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Students solve global crises in simulation

It was March 30. Several leaders from different countries met at the U.N. to do damage control on an explosion that resulted in dozens of fatalities. At least, in theory, that is. This was the Global Crisis Stimulation—an annual event hosted by ORU where students embody world leaders and solve international “crises.”

GCS gave students an opportunity to see how the political landscape runs on an international scale.

Saudi Arabia, China, the United States, Russia and other countries were represented by students. The different facets and roles of each member of the countries’ government were also represented.

Prior to GCS, students studied up on their respective countries to accurately role play. Because China has good relations with Russia, this was represented in the simulation, up until the last hour of the simulation when  China took over Russia.

Nathan Snuffer, the lead organizer for GCS, is proud of how far the simulation has come since its early beginnings. Students from Cottey College, the University of Central Oklahoma and Booker T. Washington high school came to participate in this year’s events.

Snuffer hoped that students would leave knowing more about the world.

“The world isn’t a nice, sweet place,” said Snuffer. “They think stuff happens separate from each other, when in reality, crises especially happen simultaneously through communication or when you’re on the brink of war.”

Through takeovers, nukes and kidnappings, GCS Command Center kept participants busy and on the lookout for other countries. Memos of problems were handed out to countries as the hours went by, with each hour representing a day.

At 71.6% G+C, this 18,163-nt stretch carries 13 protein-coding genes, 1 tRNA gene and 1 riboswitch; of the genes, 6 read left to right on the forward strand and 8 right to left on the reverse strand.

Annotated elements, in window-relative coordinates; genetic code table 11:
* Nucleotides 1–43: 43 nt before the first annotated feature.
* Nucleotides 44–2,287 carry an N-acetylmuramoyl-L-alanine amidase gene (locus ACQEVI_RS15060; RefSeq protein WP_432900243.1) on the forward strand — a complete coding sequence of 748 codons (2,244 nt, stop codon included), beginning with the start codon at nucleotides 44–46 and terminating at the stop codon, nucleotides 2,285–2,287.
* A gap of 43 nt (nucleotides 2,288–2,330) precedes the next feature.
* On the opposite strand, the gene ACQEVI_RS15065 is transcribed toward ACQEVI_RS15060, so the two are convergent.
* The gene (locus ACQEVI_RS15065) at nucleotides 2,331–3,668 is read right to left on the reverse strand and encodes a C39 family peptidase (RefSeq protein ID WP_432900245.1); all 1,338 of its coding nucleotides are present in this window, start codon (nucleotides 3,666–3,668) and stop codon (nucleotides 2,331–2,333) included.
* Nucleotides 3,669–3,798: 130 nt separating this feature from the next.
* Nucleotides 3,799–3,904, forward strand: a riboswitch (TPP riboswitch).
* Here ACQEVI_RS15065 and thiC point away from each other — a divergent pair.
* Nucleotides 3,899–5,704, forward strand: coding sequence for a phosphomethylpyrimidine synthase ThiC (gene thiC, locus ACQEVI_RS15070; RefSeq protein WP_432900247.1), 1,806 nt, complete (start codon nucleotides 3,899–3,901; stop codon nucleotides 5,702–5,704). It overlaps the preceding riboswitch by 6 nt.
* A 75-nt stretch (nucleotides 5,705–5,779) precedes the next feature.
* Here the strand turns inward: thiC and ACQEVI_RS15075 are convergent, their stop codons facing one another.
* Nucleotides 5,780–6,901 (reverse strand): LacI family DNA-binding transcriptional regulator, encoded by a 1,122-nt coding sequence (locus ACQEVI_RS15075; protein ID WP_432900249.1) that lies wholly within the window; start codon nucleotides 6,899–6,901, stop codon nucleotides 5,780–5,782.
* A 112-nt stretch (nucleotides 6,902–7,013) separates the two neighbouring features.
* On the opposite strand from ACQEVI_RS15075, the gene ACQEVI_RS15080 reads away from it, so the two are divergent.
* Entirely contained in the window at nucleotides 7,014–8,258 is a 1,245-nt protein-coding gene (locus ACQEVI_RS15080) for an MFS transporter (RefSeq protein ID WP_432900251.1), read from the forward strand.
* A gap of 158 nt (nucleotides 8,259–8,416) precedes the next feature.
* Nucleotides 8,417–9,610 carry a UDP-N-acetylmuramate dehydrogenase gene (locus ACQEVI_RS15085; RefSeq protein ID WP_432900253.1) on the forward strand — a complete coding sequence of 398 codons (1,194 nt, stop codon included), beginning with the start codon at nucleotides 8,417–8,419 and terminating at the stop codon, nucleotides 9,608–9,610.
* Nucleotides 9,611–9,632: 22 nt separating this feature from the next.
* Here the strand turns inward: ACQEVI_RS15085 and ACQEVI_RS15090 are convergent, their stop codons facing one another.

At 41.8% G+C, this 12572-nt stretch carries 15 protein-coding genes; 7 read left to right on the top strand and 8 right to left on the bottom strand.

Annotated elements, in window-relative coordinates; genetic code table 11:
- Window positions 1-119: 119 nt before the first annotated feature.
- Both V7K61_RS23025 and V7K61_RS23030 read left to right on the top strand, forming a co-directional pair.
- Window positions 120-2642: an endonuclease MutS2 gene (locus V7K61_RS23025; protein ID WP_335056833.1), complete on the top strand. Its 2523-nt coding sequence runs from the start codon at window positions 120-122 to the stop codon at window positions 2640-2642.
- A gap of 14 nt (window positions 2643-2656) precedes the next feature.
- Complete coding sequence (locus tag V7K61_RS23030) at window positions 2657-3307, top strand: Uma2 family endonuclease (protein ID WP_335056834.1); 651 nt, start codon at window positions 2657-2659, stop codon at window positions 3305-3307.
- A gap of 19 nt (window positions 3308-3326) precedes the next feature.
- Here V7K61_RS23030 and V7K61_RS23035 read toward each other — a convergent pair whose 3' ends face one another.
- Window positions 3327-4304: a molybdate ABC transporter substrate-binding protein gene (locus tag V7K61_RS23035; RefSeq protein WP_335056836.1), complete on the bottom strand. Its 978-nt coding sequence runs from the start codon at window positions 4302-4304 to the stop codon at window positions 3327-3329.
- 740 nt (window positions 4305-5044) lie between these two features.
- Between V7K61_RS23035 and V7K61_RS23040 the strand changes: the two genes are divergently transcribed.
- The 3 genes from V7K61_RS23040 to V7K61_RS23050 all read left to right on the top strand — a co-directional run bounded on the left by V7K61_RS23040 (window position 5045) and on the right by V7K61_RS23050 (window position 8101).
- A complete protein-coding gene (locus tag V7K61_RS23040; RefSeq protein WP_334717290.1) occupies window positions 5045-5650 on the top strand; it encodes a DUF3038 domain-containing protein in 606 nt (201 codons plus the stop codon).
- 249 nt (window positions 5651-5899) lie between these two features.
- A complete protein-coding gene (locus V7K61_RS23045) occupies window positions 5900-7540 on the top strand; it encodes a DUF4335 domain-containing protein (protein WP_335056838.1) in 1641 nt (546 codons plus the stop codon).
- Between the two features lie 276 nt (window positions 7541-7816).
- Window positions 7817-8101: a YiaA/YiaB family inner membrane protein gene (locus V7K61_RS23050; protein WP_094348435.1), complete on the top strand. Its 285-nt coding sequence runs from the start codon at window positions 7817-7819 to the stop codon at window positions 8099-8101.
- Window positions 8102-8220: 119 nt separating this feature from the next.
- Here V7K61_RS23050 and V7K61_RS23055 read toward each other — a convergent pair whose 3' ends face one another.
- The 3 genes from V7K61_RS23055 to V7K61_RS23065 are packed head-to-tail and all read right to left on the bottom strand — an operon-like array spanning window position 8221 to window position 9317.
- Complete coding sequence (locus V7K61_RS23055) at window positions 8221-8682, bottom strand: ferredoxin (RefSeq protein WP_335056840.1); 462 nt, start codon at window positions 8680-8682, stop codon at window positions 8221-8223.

Aside from countries, students representing AP News, The New York Times and The Wire tweeted out updates via Twitter. An Observation Task Force was also an integral part of the day, where students represented human rights and gave aid to the countries.

Fellow coordinator Heather Snow encouraged students to join in next year.

“Be involved, no matter what your major. We’ve had nurses, other colleges and high school students involved. Not everyone here is in government,” Snow said.

Snow explained that GCS was growing. With eighty participants this year, other colleges around Oklahoma are interested in sending students next year, including the University of Tulsa.

Theo Elisha, a sophomore international relations major, represented the prince of Saudi Arabia. He believed the simulation was not only good for career building but also for learning about communication.

“It’s made clear the lack of communication as things go up the chain of command, like a game of telephone. It’s definitely made clear how little is communicated between subordinates and superiors,” Elisha said.

Elizabeth Wilkie, a junior dance performing arts major who served as France’s ambassador, used the opportunity to train for her future goal of working internationally.

“You gain more knowledge on different crises happening around the world, even though it’s a simulation,” Wilkie said. “I think GCS helps give knowledge about how different governments work.”

Alyssa Harris, a junior Christian counseling major who represented AP News, enjoyed the experience and encouraged others to apply next year for GCS. For all majors, there was something to gain.

“It’s cool how you get bits and pieces from different sources that mostly line up. It encourages me to keep up with the news,” Harris said.

From assassinations, tsunamis and the overthrow of a government, GCS took students through authentic international trials that must be dealt with through good communication skills.

Photos by Jonathan Rodriguez